By Roger Diamond
I find it fascinating that people are attracted to the bump and grind made about relatively inconsequential matters, while the real driving forces in our lives are largely ignored. The headlines are filled with nonsense about what some official in some arbitrary government post has to say about his own opinions. What some geyser has to spout about the piffle in his head really does not make the world go round.
To prove my point, lest you think such fluff does actually change our world, a quick look at the real world before and after such admittedly vile statements will show that food consumption, water usage, petrol purchases and other real things that actually affect us, have not changed one spot.
The good thing about this is that it means we can all actually relax a bit more, enjoy a gin and tonic like Edith, and not get too uptight about the insulting verbiage that gets chucked around about skin colour, sexual orientation and all those other things that get under our skin so easily and make us itch. Not to say that these issues are totally unimportant. In fact some of them are really very important, specifically for the people they affect, which directly may be only some of us, but indirectly we all feel the pain if one sector of our society is being mistreated.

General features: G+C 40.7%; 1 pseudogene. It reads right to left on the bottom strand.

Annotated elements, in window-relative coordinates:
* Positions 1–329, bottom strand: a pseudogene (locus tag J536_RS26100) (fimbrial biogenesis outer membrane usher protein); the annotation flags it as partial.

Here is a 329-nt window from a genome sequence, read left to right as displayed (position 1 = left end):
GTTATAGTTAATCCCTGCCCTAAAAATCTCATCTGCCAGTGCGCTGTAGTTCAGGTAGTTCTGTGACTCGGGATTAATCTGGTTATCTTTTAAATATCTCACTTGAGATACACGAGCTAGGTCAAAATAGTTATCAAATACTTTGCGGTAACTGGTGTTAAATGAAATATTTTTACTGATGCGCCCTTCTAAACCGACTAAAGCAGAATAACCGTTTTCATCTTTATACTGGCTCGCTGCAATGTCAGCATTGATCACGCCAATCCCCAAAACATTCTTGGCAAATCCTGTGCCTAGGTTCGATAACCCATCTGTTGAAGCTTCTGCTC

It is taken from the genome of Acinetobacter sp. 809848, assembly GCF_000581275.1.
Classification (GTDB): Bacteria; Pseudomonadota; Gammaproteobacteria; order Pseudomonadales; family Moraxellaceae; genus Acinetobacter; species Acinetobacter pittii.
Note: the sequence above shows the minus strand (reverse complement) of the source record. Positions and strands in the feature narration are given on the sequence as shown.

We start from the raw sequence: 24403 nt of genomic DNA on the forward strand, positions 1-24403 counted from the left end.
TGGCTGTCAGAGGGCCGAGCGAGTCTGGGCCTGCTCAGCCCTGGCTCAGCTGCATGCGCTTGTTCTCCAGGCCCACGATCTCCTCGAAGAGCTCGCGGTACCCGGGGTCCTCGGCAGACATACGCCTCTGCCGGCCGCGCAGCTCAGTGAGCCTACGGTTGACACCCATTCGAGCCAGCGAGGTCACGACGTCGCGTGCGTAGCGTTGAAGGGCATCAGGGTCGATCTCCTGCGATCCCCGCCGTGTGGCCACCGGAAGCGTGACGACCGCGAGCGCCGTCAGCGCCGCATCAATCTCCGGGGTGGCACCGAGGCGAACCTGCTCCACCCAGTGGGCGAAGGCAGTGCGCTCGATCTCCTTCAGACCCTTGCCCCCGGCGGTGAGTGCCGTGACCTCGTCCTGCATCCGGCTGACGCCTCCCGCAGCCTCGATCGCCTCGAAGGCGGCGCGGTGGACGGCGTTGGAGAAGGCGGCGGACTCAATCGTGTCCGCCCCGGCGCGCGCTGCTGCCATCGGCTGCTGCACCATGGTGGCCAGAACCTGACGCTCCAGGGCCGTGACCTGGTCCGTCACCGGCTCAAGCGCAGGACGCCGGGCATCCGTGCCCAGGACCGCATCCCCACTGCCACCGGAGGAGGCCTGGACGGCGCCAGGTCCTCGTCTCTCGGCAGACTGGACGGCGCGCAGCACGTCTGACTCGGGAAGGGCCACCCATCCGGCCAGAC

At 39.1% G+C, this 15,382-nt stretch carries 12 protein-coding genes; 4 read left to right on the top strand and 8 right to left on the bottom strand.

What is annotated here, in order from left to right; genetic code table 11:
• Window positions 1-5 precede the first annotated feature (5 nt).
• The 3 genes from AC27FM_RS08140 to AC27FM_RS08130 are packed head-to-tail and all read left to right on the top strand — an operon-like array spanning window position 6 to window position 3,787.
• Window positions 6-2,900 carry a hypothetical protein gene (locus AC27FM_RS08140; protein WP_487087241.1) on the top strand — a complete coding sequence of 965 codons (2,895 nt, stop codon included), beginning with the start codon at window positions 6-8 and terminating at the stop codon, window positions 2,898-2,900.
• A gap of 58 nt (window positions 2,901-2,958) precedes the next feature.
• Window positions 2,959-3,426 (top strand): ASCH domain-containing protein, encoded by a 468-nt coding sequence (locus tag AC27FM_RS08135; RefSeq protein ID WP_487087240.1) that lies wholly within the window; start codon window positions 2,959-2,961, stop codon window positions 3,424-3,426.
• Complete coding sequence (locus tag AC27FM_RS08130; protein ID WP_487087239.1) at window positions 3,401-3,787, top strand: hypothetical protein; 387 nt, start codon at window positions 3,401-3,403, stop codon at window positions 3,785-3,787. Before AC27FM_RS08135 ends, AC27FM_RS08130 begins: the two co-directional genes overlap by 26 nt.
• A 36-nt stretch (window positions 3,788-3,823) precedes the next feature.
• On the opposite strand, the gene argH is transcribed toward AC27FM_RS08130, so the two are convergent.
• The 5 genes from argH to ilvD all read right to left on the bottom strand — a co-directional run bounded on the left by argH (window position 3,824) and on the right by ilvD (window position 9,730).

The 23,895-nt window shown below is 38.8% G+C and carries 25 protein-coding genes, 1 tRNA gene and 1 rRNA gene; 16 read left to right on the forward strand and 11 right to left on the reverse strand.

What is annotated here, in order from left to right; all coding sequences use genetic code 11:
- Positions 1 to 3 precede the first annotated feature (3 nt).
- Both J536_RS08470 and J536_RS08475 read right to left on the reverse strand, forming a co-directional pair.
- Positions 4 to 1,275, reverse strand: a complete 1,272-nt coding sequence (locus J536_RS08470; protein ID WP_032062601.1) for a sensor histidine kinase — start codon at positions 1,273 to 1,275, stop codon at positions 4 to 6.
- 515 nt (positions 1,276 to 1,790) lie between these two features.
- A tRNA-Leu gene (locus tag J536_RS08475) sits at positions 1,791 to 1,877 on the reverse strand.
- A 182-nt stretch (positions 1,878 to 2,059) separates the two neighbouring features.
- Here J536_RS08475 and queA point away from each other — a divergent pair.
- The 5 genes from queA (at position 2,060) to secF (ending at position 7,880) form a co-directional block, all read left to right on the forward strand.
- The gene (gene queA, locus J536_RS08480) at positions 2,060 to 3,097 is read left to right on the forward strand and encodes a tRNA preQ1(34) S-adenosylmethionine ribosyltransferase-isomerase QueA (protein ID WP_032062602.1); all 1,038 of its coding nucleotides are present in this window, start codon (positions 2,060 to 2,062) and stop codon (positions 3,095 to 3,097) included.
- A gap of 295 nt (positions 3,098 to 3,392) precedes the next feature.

However, as much as I would love to see gay marriage equality or the abandonment of race classification in this country, not only so discrimination against me (as a gay white male) would cease, but also as a sign that affirmative action is no longer necessary, I would rather the government spent its time and money building renewable energy infrastructure for South Africa. No matter how much we quibble about whether pink people or purple people should be allowed to eat sushi and sashimi and exactly what serving platter is acceptable, when the power goes out because there is not enough coal or water to feed Eskom’s dinosaurs, you won’t care whether it was crab maki or salmon nigiri.
Why spend time and money trying to perfect the BEE-bop-baloola process when we should just be getting on with maintaining and upgrading the landfills and wastewater treatment works around the country. This will create plenty of jobs and help ensure more water and better water for all, including the trashed natural environment upon which our whole tottering civilisation depends.
So go on, enjoy the verbal thrashings and epileptic angst over statements by blokes whose surnames begin with M, but don’t blame me when Eskom goes down, the gennie runs dry and you trip over the powerless cord and land face first in the wasabi.